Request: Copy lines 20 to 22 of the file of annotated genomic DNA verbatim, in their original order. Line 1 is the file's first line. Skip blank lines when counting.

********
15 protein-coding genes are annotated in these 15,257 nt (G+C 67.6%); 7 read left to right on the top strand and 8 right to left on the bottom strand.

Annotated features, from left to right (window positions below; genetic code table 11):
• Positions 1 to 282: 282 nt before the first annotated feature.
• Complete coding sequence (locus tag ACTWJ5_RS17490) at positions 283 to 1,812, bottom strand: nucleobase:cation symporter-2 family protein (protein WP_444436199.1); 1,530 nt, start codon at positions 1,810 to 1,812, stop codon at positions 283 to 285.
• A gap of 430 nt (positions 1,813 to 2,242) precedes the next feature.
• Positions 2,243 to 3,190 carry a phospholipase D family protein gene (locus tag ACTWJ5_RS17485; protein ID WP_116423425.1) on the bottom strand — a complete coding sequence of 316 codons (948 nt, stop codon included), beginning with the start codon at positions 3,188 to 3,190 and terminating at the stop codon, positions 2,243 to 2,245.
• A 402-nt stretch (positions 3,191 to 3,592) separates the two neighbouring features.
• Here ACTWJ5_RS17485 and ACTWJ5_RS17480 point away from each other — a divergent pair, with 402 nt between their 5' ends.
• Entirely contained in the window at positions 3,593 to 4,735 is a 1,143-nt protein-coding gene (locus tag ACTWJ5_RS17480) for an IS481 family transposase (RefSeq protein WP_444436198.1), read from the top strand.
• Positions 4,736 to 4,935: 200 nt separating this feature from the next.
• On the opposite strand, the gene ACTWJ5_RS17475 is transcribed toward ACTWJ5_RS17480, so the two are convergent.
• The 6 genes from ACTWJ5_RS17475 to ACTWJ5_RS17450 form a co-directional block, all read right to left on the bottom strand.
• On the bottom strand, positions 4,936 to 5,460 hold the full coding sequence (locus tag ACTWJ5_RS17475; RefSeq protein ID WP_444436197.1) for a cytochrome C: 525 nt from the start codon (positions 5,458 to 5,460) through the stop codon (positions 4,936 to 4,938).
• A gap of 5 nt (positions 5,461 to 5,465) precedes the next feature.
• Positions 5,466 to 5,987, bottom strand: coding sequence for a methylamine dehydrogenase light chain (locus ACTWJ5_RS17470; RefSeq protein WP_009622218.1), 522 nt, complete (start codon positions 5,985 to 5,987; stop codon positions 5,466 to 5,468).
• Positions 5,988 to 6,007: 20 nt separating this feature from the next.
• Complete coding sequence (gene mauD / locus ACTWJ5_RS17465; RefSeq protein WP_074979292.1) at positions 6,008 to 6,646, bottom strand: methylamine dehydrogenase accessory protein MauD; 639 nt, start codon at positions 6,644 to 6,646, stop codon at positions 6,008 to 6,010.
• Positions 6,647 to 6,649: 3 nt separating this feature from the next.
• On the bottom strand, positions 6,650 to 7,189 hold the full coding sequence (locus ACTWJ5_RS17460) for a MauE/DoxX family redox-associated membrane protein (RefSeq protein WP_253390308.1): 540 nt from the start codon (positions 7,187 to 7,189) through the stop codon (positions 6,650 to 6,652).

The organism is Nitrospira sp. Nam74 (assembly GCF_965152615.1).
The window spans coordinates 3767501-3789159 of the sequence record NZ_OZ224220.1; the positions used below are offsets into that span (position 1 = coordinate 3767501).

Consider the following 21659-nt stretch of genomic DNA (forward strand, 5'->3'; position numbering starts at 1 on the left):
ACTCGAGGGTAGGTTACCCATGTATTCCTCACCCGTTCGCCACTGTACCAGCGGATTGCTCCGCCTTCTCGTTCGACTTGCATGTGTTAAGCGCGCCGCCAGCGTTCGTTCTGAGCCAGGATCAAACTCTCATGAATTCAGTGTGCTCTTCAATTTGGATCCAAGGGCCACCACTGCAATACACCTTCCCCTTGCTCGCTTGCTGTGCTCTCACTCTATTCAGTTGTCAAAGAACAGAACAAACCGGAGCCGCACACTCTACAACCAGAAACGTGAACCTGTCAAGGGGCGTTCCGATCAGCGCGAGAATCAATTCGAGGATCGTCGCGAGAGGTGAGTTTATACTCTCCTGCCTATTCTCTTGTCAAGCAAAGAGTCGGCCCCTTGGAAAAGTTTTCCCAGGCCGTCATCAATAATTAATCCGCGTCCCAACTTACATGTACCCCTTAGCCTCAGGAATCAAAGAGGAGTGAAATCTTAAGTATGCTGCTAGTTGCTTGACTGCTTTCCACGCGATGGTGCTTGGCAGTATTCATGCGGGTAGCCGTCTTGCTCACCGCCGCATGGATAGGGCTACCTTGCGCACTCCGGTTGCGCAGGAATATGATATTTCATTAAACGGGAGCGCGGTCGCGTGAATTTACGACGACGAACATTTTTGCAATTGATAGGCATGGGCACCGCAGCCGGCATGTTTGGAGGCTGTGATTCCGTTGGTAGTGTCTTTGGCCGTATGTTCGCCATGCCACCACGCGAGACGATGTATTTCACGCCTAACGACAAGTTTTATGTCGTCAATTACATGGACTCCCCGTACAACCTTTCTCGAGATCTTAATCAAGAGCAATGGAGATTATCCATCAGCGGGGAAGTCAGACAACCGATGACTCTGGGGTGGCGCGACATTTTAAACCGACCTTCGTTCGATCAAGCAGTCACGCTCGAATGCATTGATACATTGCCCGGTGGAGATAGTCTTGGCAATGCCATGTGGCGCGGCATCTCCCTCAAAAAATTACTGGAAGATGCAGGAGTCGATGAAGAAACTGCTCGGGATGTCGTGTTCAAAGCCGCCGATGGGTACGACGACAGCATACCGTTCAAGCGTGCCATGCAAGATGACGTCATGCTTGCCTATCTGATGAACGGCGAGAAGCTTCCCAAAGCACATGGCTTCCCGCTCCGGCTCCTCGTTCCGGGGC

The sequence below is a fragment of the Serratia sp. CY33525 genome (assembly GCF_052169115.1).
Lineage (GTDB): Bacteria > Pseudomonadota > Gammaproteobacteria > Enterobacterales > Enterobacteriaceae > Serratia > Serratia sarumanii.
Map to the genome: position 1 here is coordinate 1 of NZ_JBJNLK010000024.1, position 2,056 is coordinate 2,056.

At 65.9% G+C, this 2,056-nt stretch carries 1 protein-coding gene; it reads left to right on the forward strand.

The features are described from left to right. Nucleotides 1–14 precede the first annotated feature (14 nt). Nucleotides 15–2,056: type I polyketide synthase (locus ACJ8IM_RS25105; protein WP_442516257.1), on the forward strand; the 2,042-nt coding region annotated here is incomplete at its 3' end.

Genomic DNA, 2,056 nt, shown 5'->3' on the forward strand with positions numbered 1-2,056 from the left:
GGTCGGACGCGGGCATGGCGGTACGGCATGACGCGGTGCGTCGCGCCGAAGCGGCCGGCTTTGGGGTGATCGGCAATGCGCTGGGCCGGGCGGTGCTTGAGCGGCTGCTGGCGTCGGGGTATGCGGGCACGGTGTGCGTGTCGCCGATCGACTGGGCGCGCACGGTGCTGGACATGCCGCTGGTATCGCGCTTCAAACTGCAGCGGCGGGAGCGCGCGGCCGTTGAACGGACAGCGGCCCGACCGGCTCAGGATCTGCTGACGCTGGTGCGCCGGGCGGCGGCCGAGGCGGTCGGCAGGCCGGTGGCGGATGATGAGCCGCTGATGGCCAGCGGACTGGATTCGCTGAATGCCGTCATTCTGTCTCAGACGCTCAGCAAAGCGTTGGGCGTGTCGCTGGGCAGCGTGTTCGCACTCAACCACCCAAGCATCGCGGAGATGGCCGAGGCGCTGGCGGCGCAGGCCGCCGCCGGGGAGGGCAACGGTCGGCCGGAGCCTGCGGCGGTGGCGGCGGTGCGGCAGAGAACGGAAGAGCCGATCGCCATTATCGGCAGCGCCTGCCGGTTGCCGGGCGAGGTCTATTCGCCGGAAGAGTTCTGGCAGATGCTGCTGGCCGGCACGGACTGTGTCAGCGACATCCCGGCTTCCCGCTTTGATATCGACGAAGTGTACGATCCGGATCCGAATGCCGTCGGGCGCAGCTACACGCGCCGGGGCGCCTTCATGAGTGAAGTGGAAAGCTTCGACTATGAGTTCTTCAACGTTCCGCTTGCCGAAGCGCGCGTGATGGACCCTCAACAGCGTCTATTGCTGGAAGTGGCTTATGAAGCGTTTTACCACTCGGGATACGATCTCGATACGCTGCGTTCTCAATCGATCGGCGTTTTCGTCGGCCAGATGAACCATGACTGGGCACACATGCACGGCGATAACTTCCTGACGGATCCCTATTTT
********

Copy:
The organism is Nitrospira sp. Nam74 (assembly GCF_965152615.1).
The window spans coordinates 3767501-3789159 of the sequence record NZ_OZ224220.1; the positions used below are offsets into that span (position 1 = coordinate 3767501).

Consider the following 21659-nt stretch of genomic DNA (forward strand, 5'->3'; position numbering starts at 1 on the left):